Gauging the election field

A look at how the primary and general election campaigns are shaping up

This year is not a presidential election year, nor is there a New Hampshire U.S Senate seat up for election, but there is still plenty of action, now that the filing period for the September primary has closed.

Gov. Chris Sununu is the only serious candidate on the Republican ticket for governor. He enjoys great popularity, has a majority favorable rating and benefits from the New Hampshire tradition of not denying a second term to incumbent governors absent some crisis, scandal or earthquake. On the Democratic side, candidate Steve Marchand, former Portsmouth mayor, and Molly Kelly, former state senator, are generating little heat and very little light. In fact, in a radio interview in which she had an opportunity to shine, Kelly produced such bland platitudes that this commentator, at least, wondered if she was ever going to say anything substantive on any subject. Marchand, on the other hand, has made substantive proposals on a number of issues, the problem being that most of them were reasonably extreme liberal positions not destined to attract the center, which is required to get elected.

In the governor’s race, the Democrats seem to face the problem of “you can’t beat something with nothing.” This could change as the candidates hone their messages and, when one of them emerges as the Democratic standard bearer, in a year presumed to favor Democrats, the Democratic candidate cannot be counted out.

In the 1st Congressional District race, with the retirement of Carol Shea-Porter, there is no shortage of primary candidates. In the Democratic primary, there are 11 running, some of whom are relatively unknown and some of whom are fixtures in New Hampshire politics.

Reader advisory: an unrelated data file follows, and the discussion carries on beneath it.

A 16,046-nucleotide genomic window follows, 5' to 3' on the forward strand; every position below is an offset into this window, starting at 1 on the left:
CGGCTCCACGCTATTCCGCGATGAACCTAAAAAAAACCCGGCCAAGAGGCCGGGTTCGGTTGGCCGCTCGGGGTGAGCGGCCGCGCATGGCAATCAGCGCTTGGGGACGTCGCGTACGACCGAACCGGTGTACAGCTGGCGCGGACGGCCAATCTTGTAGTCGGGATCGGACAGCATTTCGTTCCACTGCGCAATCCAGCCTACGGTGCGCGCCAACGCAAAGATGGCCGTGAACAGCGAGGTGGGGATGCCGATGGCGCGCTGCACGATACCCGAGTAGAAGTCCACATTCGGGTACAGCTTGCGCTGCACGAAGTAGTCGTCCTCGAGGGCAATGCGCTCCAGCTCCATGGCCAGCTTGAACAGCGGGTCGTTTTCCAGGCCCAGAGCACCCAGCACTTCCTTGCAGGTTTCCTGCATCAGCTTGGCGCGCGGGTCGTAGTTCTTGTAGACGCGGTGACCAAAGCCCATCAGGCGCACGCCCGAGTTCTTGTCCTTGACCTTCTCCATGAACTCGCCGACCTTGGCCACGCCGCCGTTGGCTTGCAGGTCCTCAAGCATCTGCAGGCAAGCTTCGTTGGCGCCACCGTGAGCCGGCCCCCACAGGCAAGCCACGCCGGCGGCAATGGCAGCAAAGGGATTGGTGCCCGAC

A couple of the candidates have recently located to New Hampshire in order to run, and one candidate, Levi Sanders, son of U.S. Sen. Bernie Sanders of Vermont, doesn’t live in the district at all. Lincoln Soldati, former Strafford County Attorney, Mark McKenzie, a state representative and former labor leader, are relatively well-known. Chris Pappas, the incumbent Executive Councilor from Manchester, perhaps is the best known, and in a field of 11, may benefit from the number of candidates splitting the ticket.

There has been some note about the amount of out-of-state money funding one of the newly minted residents, so that may be an issue.
On the Republican side, there are six candidates, with NH Sen. Andy Sanborn of Bedford and former Liquor Commission official Eddy Edwards perhaps the best known.

While the 1st C.D. is a swing district, there is a presumed Democratic “wave” coming in the congressional elections which would seem to favor the Democratic candidate.

Conversely, in the 2nd District, incumbent Annie Kuster seems poised to be re-elected, the Republican candidates not being terribly well-known or well-funded. The district has become more reliably Democratic in recent years, which people who know anything about New Hampshire history find surprising.

As for the Executive Council, former councilor Debra Pignatelli is running for the Democratic nomination to oppose David Wheeler. The Pappas seat features businessman Gray Chynoweth and former Manchester Alderman Garth Corriveau seeking the nomination, and in the Republican contest, former Manchester Mayor Ted Gatsas is running against Jane Cormier.

In other races, incumbents seek re-election, with Michael Cryans again facing Joe Kenney, assuming he survives the primary, Andru Volinsky running for re-election against James Bayard seeking the Republication nomination in a very Democratic district, and Joe Pace, the sole Democratic candidate to face incumbent Russell Prescott.

Then there is the huge NH House, where it would take a significant Democratic wave to change the Republican majority, although that has happened in “wave elections” in the past. In a notable retirement, Rep. Neal Kurk, head of the Finance Committee, is not running for re-election, which will be a major change as Kurk has served for many years with distinction and expertise.

In the Senate, it will only take the change of a couple of seats to put Democrats in the majority. There are several open seats being contested, notably the one in the Bedford area to fill the seat of Andy Sanborn who seeks the congressional nomination.  

Brad Cook, a shareholder in the Manchester law firm of Sheehan Phinney Bass & Green, heads its government relations and estate planning groups. He can be reached at

Categories: Cook on Concord